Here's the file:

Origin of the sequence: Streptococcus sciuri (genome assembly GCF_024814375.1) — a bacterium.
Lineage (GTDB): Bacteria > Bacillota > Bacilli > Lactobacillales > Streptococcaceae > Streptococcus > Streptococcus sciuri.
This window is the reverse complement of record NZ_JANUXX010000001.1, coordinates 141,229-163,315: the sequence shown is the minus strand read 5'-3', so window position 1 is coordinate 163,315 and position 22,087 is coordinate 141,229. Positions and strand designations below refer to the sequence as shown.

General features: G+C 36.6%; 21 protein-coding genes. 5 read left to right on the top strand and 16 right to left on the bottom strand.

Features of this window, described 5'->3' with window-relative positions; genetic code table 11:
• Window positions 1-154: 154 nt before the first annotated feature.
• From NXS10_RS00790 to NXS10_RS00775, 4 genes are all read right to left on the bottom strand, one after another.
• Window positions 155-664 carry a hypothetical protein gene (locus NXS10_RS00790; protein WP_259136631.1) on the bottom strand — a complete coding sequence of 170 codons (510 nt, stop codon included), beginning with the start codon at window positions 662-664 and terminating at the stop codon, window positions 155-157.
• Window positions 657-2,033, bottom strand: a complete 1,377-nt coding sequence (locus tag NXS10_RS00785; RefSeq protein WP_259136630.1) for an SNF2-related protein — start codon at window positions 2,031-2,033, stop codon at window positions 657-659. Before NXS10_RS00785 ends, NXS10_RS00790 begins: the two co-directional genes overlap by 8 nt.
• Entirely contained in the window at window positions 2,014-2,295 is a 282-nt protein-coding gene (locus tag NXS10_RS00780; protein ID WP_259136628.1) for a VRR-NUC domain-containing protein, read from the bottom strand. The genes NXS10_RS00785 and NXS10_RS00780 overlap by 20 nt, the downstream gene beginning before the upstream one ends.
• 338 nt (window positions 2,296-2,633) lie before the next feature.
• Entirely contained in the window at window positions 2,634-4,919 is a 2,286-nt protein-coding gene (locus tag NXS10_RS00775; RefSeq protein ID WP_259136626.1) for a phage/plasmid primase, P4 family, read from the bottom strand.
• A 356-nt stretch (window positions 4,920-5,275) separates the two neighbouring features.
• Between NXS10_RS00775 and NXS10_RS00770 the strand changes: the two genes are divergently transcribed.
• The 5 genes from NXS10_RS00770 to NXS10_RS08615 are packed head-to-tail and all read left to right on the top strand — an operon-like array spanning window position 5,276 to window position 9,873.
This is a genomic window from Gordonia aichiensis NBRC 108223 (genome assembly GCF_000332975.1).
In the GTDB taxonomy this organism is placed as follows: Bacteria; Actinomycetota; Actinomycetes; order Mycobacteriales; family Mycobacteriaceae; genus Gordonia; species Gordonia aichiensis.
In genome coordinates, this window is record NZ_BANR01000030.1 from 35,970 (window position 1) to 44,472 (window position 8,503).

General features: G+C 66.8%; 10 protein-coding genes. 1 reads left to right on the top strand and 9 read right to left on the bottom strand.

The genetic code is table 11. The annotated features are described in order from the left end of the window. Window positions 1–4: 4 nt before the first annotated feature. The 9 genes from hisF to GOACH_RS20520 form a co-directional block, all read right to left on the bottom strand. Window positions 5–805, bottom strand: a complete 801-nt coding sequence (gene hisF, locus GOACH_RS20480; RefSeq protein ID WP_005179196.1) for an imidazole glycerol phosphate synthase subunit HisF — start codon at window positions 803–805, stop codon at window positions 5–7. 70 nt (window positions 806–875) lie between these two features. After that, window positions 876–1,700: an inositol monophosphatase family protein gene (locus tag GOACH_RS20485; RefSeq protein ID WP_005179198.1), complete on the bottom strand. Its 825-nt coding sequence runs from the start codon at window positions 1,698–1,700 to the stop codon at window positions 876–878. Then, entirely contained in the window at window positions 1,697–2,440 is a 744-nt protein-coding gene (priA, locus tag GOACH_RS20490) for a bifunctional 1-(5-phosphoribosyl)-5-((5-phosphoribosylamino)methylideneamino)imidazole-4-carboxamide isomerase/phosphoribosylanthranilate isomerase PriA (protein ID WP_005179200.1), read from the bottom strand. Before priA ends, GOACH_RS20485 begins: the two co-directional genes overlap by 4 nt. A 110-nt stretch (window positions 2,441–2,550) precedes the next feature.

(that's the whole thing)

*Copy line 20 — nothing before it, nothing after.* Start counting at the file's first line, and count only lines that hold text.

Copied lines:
The genetic code is table 11. The annotated features are described in order from the left end of the window. Window positions 1–4: 4 nt before the first annotated feature. The 9 genes from hisF to GOACH_RS20520 form a co-directional block, all read right to left on the bottom strand. Window positions 5–805, bottom strand: a complete 801-nt coding sequence (gene hisF, locus GOACH_RS20480; RefSeq protein ID WP_005179196.1) for an imidazole glycerol phosphate synthase subunit HisF — start codon at window positions 803–805, stop codon at window positions 5–7. 70 nt (window positions 806–875) lie between these two features. After that, window positions 876–1,700: an inositol monophosphatase family protein gene (locus tag GOACH_RS20485; RefSeq protein ID WP_005179198.1), complete on the bottom strand. Its 825-nt coding sequence runs from the start codon at window positions 1,698–1,700 to the stop codon at window positions 876–878. Then, entirely contained in the window at window positions 1,697–2,440 is a 744-nt protein-coding gene (priA, locus tag GOACH_RS20490) for a bifunctional 1-(5-phosphoribosyl)-5-((5-phosphoribosylamino)methylideneamino)imidazole-4-carboxamide isomerase/phosphoribosylanthranilate isomerase PriA (protein ID WP_005179200.1), read from the bottom strand. Before priA ends, GOACH_RS20485 begins: the two co-directional genes overlap by 4 nt. A 110-nt stretch (window positions 2,441–2,550) precedes the next feature.